WASHINGTON—President Bush's State of the Union pledge to end America's oil "addiction" and his tour of emerging energy technology centers have touched off a national debate on how to achieve energy independence.
"The answer is pretty simple. We will never get to energy independence while we are using oil as the major fuel," said Severin Borenstein, director of the University of California Energy Institute in Berkeley.
There are ways to break America's oil addiction, experts say, but it won't be easy. Cures include stricter conservation, higher fuel-economy standards, alternative fuels made from common crops and next-generation batteries for hybrid cars that could get more than 100 mpg.
These and other options are promising, but all would require sacrifice and trade-offs. And, importantly, none are yet cost-competitive with oil. That's the biggest challenge to escaping America's oil-based economy. Although growing global demand has strained supplies, oil remains widely available and relatively cheap, even at today's high prices.
In November 1973, President Richard Nixon announced "Project Independence" to end U.S. reliance on foreign oil by 1980. He asked William Hogan to help lead the crusade. Hogan spent the ensuing energy crisis years as deputy director of the forerunner to today's Department of Energy. But Americans are now more dependent than ever.
Here's what Hogan thinks of Bush's pledge to end America's oil addiction:
"My honest reaction was I wish he hadn't said it."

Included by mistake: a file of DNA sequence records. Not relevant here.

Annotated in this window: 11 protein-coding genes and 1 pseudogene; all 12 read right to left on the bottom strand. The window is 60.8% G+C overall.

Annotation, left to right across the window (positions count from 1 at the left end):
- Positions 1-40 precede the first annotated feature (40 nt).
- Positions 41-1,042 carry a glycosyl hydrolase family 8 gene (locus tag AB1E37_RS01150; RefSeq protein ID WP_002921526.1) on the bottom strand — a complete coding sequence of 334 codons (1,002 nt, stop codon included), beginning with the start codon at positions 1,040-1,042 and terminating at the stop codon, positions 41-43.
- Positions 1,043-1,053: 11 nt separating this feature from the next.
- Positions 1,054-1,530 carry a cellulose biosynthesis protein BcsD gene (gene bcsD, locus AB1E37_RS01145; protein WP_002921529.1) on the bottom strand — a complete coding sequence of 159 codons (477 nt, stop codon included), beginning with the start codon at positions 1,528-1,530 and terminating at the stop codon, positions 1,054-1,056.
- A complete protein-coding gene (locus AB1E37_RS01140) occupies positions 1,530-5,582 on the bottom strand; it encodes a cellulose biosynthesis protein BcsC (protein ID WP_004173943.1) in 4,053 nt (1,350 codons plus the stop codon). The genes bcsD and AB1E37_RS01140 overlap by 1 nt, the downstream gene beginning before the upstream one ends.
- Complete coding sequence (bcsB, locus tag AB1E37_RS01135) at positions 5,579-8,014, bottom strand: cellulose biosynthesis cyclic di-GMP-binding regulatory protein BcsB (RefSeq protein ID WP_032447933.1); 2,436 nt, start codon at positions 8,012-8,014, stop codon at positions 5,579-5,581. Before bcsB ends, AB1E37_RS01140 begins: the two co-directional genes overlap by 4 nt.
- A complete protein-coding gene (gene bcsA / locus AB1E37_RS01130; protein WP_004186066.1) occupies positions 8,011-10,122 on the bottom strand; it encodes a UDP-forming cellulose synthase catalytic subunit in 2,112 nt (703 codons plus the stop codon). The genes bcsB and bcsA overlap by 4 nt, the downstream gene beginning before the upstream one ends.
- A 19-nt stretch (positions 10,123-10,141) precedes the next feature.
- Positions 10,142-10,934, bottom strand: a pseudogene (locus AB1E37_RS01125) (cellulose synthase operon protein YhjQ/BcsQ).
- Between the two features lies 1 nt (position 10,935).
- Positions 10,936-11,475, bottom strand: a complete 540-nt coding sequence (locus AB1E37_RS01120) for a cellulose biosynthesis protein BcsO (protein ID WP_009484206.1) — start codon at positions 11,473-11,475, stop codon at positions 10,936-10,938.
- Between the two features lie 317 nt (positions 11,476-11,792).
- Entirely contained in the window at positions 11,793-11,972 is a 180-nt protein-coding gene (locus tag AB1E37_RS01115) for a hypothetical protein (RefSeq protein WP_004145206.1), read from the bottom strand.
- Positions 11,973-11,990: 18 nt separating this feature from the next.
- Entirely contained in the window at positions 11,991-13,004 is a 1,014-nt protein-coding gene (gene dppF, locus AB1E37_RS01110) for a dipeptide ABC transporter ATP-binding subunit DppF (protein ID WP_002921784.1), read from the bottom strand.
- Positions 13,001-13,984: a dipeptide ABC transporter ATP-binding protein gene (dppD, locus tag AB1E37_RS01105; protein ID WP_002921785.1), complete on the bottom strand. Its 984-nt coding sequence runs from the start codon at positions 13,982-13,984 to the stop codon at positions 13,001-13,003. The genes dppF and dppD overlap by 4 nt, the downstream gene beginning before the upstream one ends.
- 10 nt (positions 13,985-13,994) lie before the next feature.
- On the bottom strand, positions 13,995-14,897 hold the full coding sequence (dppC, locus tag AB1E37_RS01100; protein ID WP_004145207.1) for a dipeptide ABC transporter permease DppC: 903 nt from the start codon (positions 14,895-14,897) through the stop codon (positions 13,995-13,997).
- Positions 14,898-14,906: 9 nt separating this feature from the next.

Hogan believes energy independence is illusory. Oil remains the world's most cost-efficient fuel and is likely to remain so indefinitely. The real goal, he believes, should be reducing Americans' vulnerability to price and supply shocks.
The problem is "there's still all this oil in the Middle East" said Hogan, now a Harvard University professor. Because the Middle East is home to most of the world's proven oil reserves, it's expected to remain the low-cost oil producer for decades. And oil is likely to be the fuel of choice as long as it remains cheaper than alternatives, Hogan said.
If America went cold turkey, it would mean switching to higher-priced or heavily subsidized alternative fuels, which Americans and the government have resisted since Ronald Reagan won the presidential election in 1980.
And there's still the question of how quickly the nation could replace the 136 million gasoline-powered cars that cruised America's highways in 2004, the latest year Federal Highway Administration data are available.
During his State of the Union address, Bush called for reducing three-fourths of the oil that the United States purchases from the Middle East by 2025. A day later, his energy secretary clarified the goal—it's actually to reduce oil imports from anywhere by the equivalent of 75 percent of projected Middle East imports.
The Energy Department projects that Middle East oil imports will total 6 million barrels per day in 2025, so Bush's goal means displacing 4.5 million barrels a day by then.
That's more like a bartender taking away the glass but leaving the bottle. The United States would still be consuming nearly 23 million barrels per day of oil, and about 13 million barrels a day would come from abroad.